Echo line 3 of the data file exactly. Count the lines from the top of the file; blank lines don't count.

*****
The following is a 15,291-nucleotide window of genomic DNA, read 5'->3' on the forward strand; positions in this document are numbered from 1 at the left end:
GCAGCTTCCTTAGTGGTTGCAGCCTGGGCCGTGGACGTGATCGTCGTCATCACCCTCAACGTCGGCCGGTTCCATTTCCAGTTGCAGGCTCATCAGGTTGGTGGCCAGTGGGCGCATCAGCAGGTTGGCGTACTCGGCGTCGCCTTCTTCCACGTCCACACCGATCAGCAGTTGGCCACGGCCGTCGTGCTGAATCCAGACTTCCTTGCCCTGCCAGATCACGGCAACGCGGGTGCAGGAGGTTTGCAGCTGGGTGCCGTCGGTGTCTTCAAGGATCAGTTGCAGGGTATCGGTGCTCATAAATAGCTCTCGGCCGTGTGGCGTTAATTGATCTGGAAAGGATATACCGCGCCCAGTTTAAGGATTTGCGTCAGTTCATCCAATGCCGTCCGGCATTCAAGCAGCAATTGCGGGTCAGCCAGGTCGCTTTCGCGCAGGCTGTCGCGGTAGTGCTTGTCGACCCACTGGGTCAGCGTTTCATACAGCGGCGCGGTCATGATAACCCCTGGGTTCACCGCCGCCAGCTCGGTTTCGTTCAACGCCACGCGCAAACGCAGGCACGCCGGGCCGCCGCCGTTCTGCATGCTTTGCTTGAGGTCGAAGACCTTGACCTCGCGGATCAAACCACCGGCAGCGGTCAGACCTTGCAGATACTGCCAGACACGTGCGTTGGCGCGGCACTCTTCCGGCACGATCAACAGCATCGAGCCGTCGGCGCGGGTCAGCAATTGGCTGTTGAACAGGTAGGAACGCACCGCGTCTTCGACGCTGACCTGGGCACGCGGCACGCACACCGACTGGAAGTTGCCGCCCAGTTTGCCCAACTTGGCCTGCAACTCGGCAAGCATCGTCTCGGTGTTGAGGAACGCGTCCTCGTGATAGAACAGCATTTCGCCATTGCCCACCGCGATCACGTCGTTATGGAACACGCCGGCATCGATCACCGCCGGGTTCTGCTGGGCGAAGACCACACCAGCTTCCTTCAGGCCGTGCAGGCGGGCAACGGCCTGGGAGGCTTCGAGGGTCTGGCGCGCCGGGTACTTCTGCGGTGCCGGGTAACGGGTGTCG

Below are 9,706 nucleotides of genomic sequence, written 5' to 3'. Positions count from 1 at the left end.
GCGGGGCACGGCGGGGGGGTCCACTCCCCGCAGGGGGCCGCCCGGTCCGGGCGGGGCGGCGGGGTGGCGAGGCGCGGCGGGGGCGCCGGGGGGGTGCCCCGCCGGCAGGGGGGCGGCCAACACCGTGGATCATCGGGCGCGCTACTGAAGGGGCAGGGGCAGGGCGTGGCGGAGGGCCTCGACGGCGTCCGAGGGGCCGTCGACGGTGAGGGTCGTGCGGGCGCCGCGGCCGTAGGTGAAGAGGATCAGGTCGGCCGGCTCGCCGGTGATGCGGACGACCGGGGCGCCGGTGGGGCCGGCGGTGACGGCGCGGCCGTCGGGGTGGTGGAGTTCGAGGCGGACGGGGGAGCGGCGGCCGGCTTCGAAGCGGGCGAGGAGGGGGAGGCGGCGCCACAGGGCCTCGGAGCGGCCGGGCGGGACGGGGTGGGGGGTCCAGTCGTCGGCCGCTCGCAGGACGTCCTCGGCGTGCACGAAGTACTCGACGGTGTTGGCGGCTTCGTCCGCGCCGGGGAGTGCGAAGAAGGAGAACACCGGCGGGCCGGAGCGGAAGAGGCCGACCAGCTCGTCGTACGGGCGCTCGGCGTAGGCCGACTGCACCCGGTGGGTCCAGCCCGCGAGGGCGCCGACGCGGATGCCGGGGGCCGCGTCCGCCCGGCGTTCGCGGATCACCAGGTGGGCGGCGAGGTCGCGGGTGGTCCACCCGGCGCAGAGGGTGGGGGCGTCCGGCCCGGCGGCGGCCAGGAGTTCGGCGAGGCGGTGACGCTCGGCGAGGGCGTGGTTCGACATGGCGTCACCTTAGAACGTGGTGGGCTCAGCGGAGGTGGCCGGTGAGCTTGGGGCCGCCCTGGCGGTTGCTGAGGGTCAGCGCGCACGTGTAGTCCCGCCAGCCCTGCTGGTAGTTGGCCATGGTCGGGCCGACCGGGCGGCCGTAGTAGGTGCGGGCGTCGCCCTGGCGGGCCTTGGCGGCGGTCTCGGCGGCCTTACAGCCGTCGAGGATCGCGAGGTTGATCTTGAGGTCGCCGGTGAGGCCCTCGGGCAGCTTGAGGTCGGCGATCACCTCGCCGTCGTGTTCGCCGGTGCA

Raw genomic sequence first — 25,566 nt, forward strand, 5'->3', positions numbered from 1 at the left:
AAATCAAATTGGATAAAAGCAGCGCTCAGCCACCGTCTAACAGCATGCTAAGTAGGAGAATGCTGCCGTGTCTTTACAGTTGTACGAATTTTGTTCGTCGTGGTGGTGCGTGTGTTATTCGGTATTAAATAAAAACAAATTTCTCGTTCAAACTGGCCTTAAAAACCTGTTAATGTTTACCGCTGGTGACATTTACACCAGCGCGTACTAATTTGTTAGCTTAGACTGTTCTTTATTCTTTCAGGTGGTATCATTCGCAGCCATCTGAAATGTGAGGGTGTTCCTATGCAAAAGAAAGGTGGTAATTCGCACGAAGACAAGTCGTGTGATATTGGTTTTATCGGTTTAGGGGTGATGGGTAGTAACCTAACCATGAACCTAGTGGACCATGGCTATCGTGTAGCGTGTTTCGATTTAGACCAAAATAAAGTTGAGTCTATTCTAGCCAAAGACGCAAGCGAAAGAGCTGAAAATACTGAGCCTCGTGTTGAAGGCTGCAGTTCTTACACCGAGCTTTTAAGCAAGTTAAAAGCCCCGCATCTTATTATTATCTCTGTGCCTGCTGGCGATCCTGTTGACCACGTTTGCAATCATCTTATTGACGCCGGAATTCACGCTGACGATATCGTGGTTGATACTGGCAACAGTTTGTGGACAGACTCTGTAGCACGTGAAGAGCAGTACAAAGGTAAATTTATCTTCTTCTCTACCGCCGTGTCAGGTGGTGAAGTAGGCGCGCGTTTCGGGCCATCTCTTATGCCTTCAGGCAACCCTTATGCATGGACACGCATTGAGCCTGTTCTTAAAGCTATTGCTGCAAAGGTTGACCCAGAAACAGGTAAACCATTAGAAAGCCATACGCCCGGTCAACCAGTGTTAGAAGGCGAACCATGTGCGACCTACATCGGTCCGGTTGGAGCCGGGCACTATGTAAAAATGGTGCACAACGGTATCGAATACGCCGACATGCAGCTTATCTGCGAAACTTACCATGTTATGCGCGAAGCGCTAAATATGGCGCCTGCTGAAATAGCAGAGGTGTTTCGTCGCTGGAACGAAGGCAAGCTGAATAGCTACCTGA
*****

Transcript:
Below are 9,706 nucleotides of genomic sequence, written 5' to 3'. Positions count from 1 at the left end.